You, President Obama, dug yourself this hole. You blame Republicans for being ridiculously partisan, making it impossible for the White House to work with them. Perhaps true. But instead of dealing with the reality of their increased power, you continued to support a Democratic congressional leadership group PROVEN to be out of touch with Americans. The mid-term election results showed that, clearly.
At many points in US history, a mid-term election signaled to the sitting President he had to move to the center politically. Making lemonade out of lemons, such events became great opportunities to demonstrate an independent leadership -- detached from Congress -- that won over a majority of the electorate and led to the presidents' re-elections. Instead of a stalemate, the sitting President could right some of his own party's wrongs, with the legitimate defense that he needed to be practical.
To the average American, the rantings of Tea Partiers seem whacko. So you Mr. President can appeal as the anti-that. But the Big Government Democrats look like Luddites given the current global economic climate. So you need to be as distanced from them as from the Tea Party. Why are you so unwilling or unable to cut ties to the Washington insiders. Either your ideology aligns with them, which guarantees you will lose the next election by a huge margin, and you don't deserve the electorate's support. Or you're getting bad political advice on how you should be positioning yourself. I hope it's the latter, but you need to recognize your mistakes and change course.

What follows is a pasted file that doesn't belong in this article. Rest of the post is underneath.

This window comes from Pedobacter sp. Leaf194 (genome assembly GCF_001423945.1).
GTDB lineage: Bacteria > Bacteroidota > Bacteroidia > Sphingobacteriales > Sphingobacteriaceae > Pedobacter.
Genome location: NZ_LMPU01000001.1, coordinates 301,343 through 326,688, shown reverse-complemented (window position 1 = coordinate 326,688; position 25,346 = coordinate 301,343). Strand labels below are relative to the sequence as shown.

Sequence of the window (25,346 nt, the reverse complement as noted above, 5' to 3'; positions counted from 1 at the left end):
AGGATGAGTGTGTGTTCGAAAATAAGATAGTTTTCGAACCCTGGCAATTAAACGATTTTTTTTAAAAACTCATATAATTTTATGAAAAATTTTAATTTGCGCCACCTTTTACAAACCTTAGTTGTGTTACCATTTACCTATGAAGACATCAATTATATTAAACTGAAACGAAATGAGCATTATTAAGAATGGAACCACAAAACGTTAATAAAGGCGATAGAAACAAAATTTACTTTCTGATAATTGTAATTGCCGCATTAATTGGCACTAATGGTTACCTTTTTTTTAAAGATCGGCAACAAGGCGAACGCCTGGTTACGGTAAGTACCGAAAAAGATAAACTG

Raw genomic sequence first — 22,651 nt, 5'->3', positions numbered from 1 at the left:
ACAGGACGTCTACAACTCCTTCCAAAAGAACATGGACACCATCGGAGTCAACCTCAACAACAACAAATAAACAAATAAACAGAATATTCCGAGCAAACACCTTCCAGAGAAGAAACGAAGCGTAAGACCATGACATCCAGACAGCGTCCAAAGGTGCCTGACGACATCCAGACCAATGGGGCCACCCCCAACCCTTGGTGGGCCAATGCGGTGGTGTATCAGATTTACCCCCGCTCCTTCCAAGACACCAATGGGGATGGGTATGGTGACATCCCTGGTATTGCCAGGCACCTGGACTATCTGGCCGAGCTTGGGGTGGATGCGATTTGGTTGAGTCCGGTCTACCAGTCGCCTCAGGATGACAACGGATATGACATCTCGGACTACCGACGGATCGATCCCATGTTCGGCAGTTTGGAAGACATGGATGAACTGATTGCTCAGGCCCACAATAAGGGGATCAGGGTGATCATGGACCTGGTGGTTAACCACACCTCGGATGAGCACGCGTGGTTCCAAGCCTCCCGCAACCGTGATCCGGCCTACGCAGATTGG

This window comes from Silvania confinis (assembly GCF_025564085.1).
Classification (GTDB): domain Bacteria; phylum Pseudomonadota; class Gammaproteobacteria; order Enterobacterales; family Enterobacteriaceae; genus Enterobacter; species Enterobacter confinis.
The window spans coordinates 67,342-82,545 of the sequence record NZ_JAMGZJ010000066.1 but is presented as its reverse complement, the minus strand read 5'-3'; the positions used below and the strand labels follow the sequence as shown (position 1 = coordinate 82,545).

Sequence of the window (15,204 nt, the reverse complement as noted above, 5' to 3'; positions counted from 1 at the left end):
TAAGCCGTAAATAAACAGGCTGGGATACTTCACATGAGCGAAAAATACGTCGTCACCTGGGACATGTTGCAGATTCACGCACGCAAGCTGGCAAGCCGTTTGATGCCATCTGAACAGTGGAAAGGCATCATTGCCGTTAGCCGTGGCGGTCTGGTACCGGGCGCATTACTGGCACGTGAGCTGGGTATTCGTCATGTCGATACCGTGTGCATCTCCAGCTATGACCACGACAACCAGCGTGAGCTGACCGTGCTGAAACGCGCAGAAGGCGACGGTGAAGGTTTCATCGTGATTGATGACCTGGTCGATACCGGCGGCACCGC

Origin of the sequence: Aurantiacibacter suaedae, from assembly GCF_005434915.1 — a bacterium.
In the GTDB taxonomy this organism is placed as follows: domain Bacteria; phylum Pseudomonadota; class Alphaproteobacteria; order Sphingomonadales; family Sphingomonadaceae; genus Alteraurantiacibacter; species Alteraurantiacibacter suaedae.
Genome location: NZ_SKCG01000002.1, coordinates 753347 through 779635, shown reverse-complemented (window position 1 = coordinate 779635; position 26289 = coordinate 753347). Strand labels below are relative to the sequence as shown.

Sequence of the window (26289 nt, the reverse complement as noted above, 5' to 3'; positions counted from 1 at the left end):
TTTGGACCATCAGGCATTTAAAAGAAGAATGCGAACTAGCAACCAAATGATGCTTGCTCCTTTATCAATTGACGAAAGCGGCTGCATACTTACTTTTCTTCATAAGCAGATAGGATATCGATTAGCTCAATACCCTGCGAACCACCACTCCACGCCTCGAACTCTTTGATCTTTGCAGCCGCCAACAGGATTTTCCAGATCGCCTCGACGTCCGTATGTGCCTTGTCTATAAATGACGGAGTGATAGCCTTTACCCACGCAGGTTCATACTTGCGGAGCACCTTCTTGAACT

You need to show a plan for jobs and the economy that is SOLELY the White House's plan, presented in stark contrast to right-wing AND left-wing alternatives. You're misreading that you need to work some kind of anticipated political compromise into what you propose. The average citizen assumes right now, cynical and bruised, that if Speaker Boehner has an imprint on the plan, the plan won't be viable. Just as much (and probably moreso), if Rep. Pelosi or Senator Reid are OK with what you're saying, the plan is dead-on-arrival.
You need to get out of Washington. You need to focus on winning over the business leaders of America, who tend to be willing to step away from political affiliations if they see benefits to their companies of acting independently. An acid test of whether you have a credible plan would be can you get Starbucks' CEO Howard Schultz on stage with you to unveil a new direction for the economy. Not every major CEO is going to join his contribution-withholding effort, but you wouldn't find a single one who disagrees with the spirit of Schultz's stand.
As a President leading rather than constantly seeking political compromises, you would attract to your side every truly great thinker on the economy. They would work with you to fix this mess. They'd consider it an honor. But if you ask any of them to show up and Washington to join some kind of process involving incumbents who've proven incapable of taking action or even understanding our predicament, forget it.
Please, Mr. President, lead.